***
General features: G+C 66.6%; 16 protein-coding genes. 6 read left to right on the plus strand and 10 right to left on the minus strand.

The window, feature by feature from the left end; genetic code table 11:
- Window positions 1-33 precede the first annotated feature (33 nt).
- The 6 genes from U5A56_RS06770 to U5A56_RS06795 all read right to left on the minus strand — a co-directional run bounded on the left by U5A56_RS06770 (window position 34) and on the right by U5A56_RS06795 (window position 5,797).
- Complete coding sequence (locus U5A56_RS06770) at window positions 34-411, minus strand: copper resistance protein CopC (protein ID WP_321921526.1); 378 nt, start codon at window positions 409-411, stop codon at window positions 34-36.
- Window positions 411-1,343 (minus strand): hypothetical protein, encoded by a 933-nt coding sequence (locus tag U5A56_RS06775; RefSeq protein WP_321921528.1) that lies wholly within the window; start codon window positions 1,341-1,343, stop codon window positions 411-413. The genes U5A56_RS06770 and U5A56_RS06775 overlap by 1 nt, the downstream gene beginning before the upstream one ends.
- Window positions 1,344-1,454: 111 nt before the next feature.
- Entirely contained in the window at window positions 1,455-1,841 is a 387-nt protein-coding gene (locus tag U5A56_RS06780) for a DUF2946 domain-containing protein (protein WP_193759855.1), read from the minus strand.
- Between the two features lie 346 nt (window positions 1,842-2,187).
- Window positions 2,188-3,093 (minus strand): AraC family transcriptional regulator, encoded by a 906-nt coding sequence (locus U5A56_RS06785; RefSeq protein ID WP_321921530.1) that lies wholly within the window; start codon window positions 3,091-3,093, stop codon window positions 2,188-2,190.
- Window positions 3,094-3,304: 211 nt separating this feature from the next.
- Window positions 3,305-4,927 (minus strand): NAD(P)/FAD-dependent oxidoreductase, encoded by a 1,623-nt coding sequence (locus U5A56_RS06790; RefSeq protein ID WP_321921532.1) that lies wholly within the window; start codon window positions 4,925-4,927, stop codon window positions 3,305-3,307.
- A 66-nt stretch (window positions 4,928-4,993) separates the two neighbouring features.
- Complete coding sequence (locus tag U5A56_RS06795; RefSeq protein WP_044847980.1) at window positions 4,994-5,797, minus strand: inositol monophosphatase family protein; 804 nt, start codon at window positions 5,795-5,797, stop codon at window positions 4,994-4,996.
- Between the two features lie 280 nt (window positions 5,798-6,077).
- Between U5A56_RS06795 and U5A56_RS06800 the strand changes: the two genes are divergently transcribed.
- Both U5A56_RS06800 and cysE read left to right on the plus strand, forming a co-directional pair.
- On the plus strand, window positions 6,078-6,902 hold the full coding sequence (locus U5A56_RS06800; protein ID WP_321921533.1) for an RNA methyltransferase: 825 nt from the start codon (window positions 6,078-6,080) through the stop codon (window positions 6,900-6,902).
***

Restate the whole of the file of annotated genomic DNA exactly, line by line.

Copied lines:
General features: G+C 66.6%; 16 protein-coding genes. 6 read left to right on the plus strand and 10 right to left on the minus strand.

The window, feature by feature from the left end; genetic code table 11:
- Window positions 1-33 precede the first annotated feature (33 nt).
- The 6 genes from U5A56_RS06770 to U5A56_RS06795 all read right to left on the minus strand — a co-directional run bounded on the left by U5A56_RS06770 (window position 34) and on the right by U5A56_RS06795 (window position 5,797).
- Complete coding sequence (locus U5A56_RS06770) at window positions 34-411, minus strand: copper resistance protein CopC (protein ID WP_321921526.1); 378 nt, start codon at window positions 409-411, stop codon at window positions 34-36.
- Window positions 411-1,343 (minus strand): hypothetical protein, encoded by a 933-nt coding sequence (locus tag U5A56_RS06775; RefSeq protein WP_321921528.1) that lies wholly within the window; start codon window positions 1,341-1,343, stop codon window positions 411-413. The genes U5A56_RS06770 and U5A56_RS06775 overlap by 1 nt, the downstream gene beginning before the upstream one ends.
- Window positions 1,344-1,454: 111 nt before the next feature.
- Entirely contained in the window at window positions 1,455-1,841 is a 387-nt protein-coding gene (locus tag U5A56_RS06780) for a DUF2946 domain-containing protein (protein WP_193759855.1), read from the minus strand.
- Between the two features lie 346 nt (window positions 1,842-2,187).
- Window positions 2,188-3,093 (minus strand): AraC family transcriptional regulator, encoded by a 906-nt coding sequence (locus U5A56_RS06785; RefSeq protein ID WP_321921530.1) that lies wholly within the window; start codon window positions 3,091-3,093, stop codon window positions 2,188-2,190.
- Window positions 3,094-3,304: 211 nt separating this feature from the next.
- Window positions 3,305-4,927 (minus strand): NAD(P)/FAD-dependent oxidoreductase, encoded by a 1,623-nt coding sequence (locus U5A56_RS06790; RefSeq protein ID WP_321921532.1) that lies wholly within the window; start codon window positions 4,925-4,927, stop codon window positions 3,305-3,307.
- A 66-nt stretch (window positions 4,928-4,993) separates the two neighbouring features.
- Complete coding sequence (locus tag U5A56_RS06795; RefSeq protein WP_044847980.1) at window positions 4,994-5,797, minus strand: inositol monophosphatase family protein; 804 nt, start codon at window positions 5,795-5,797, stop codon at window positions 4,994-4,996.
- Between the two features lie 280 nt (window positions 5,798-6,077).
- Between U5A56_RS06795 and U5A56_RS06800 the strand changes: the two genes are divergently transcribed.
- Both U5A56_RS06800 and cysE read left to right on the plus strand, forming a co-directional pair.
- On the plus strand, window positions 6,078-6,902 hold the full coding sequence (locus U5A56_RS06800; protein ID WP_321921533.1) for an RNA methyltransferase: 825 nt from the start codon (window positions 6,078-6,080) through the stop codon (window positions 6,900-6,902).